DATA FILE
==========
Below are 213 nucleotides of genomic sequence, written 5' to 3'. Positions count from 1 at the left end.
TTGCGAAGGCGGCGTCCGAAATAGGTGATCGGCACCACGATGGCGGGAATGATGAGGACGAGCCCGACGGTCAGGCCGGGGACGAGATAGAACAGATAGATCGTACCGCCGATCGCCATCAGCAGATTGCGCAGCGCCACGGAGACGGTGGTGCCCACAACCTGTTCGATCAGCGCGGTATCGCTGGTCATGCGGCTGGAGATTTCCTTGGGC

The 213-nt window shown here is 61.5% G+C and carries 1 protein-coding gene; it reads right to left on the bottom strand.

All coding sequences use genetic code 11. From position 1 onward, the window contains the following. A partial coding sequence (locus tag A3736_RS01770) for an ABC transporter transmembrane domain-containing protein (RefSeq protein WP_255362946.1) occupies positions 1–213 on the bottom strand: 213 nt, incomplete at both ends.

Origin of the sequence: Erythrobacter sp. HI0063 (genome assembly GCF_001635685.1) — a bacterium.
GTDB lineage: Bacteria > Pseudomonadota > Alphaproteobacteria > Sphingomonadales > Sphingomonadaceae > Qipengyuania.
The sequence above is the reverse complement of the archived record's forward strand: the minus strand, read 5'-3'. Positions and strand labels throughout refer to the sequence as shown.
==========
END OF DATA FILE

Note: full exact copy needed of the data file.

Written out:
Below are 213 nucleotides of genomic sequence, written 5' to 3'. Positions count from 1 at the left end.
TTGCGAAGGCGGCGTCCGAAATAGGTGATCGGCACCACGATGGCGGGAATGATGAGGACGAGCCCGACGGTCAGGCCGGGGACGAGATAGAACAGATAGATCGTACCGCCGATCGCCATCAGCAGATTGCGCAGCGCCACGGAGACGGTGGTGCCCACAACCTGTTCGATCAGCGCGGTATCGCTGGTCATGCGGCTGGAGATTTCCTTGGGC

The 213-nt window shown here is 61.5% G+C and carries 1 protein-coding gene; it reads right to left on the bottom strand.

All coding sequences use genetic code 11. From position 1 onward, the window contains the following. A partial coding sequence (locus tag A3736_RS01770) for an ABC transporter transmembrane domain-containing protein (RefSeq protein WP_255362946.1) occupies positions 1–213 on the bottom strand: 213 nt, incomplete at both ends.

Origin of the sequence: Erythrobacter sp. HI0063 (genome assembly GCF_001635685.1) — a bacterium.
GTDB lineage: Bacteria > Pseudomonadota > Alphaproteobacteria > Sphingomonadales > Sphingomonadaceae > Qipengyuania.
The sequence above is the reverse complement of the archived record's forward strand: the minus strand, read 5'-3'. Positions and strand labels throughout refer to the sequence as shown.